First day at University on an “arts” course after ending my formal education in art about 40 years ago (it was a case of sacrificing art or giving up either German or Biology when I made my ‘O’ level choices. Art lost at that stage.) In addition, now I was starting a week behind everyone else and some rapid catching up was required.
We had been asked to complete a sketch book of plant shadows as inspiration (and a starting point) for this term. The individual pages from this have all been posted on my Instagram account (@suerusselpeakgatetextiles). So, I found a potential image from my sketch book and used a light box to capture the key outlines before adding a variety of circles.
We were shown how to coat and then expose a screen, prior to printing using a pigment. I chose a purple and used a transparent binder for a white background. Then my first ever screen print onto a cotton fabric (purple on white cotton). Apart from the change in colour, this looks very similar to the black on white drawing from which the screen was made. This same process was used to add complexity in the form of two colours and a slight pattern shift (purple and yellow on coloured cotton).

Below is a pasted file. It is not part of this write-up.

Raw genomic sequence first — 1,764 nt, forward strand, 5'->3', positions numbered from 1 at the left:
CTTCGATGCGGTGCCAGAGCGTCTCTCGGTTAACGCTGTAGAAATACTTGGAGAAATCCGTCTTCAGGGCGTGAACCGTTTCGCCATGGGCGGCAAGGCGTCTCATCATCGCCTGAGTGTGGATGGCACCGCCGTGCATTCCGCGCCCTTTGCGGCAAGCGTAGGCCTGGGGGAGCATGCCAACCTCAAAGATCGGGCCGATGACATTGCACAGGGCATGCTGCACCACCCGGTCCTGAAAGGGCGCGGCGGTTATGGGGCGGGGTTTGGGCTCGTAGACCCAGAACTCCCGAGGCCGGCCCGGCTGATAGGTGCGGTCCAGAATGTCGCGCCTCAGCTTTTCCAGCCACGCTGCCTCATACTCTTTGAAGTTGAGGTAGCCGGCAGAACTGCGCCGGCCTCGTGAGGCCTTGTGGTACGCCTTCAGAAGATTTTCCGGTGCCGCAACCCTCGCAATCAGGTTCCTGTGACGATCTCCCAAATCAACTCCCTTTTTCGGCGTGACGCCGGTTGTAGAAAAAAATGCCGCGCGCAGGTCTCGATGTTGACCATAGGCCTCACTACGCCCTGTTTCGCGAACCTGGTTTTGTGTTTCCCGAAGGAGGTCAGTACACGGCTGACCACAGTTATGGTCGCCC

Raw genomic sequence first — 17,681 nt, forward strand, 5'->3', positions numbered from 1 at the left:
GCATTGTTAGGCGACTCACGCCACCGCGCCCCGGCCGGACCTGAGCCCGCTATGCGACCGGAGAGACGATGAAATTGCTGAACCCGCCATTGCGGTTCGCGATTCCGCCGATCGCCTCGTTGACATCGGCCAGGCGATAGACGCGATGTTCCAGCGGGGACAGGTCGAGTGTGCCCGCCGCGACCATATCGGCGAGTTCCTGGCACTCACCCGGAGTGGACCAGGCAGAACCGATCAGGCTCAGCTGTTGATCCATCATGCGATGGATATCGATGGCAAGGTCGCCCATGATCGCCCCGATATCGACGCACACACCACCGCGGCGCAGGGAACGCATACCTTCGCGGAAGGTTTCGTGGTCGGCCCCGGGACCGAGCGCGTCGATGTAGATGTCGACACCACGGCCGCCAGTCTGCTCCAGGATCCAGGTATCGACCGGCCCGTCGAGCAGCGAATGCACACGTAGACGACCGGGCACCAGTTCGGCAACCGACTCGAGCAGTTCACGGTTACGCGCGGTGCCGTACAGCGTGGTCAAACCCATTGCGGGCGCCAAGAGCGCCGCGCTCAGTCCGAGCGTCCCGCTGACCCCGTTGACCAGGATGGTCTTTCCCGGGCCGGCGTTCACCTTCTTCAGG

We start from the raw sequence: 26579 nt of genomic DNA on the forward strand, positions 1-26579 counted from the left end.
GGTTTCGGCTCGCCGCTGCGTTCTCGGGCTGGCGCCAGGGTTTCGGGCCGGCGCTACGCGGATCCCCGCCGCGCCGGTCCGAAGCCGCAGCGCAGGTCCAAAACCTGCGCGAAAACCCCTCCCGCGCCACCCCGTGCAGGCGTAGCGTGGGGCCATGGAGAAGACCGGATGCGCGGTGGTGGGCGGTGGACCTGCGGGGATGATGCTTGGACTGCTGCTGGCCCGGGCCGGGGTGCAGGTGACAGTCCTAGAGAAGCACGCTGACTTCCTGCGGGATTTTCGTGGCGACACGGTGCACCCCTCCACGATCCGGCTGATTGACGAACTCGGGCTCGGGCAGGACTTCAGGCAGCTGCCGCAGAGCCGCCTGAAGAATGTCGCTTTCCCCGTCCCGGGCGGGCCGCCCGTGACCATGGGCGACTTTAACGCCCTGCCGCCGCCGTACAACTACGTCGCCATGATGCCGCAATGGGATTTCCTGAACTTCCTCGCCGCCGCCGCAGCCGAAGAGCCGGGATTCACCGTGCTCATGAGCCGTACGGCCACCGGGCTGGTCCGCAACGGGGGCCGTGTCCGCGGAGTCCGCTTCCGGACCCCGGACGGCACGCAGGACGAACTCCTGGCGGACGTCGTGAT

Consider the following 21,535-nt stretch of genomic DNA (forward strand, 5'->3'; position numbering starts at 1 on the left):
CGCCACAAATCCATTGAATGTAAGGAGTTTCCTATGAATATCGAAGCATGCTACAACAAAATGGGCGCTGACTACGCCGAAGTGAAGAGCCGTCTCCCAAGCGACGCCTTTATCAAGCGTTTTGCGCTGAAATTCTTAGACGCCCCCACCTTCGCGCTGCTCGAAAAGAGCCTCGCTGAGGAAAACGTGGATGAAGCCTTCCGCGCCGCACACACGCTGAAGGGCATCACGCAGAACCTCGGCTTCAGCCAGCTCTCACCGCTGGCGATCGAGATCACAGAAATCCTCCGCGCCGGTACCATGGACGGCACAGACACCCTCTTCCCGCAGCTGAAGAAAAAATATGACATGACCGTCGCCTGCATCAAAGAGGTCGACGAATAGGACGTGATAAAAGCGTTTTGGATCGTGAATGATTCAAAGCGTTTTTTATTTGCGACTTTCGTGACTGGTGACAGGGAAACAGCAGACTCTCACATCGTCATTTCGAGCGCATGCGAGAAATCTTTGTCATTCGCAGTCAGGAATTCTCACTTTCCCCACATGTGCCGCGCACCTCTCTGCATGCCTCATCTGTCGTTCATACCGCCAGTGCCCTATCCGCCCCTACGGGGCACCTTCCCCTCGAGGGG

Into the print studio on Friday 30th, for my second visit, to see if I could remember everything that we'd been taught on Monday. Coated and exposed a new screen and used this as the base of today's work. A couple of ideas using green and red pigments were tried, overprinting images looked to busy so everything waws simplified to create green with printed red field.
My second week in print and a whole new way of working. This week we were introduced to reactives. Rather than sitting on the fabric (as the pigments did), these react with the fabric to dye the fibres. We were also introduced to a new way of creating images, by painting directly on to the screen with the reactive mixed in water and then fixing to the fabric by screen printing with the fixer (Manitex).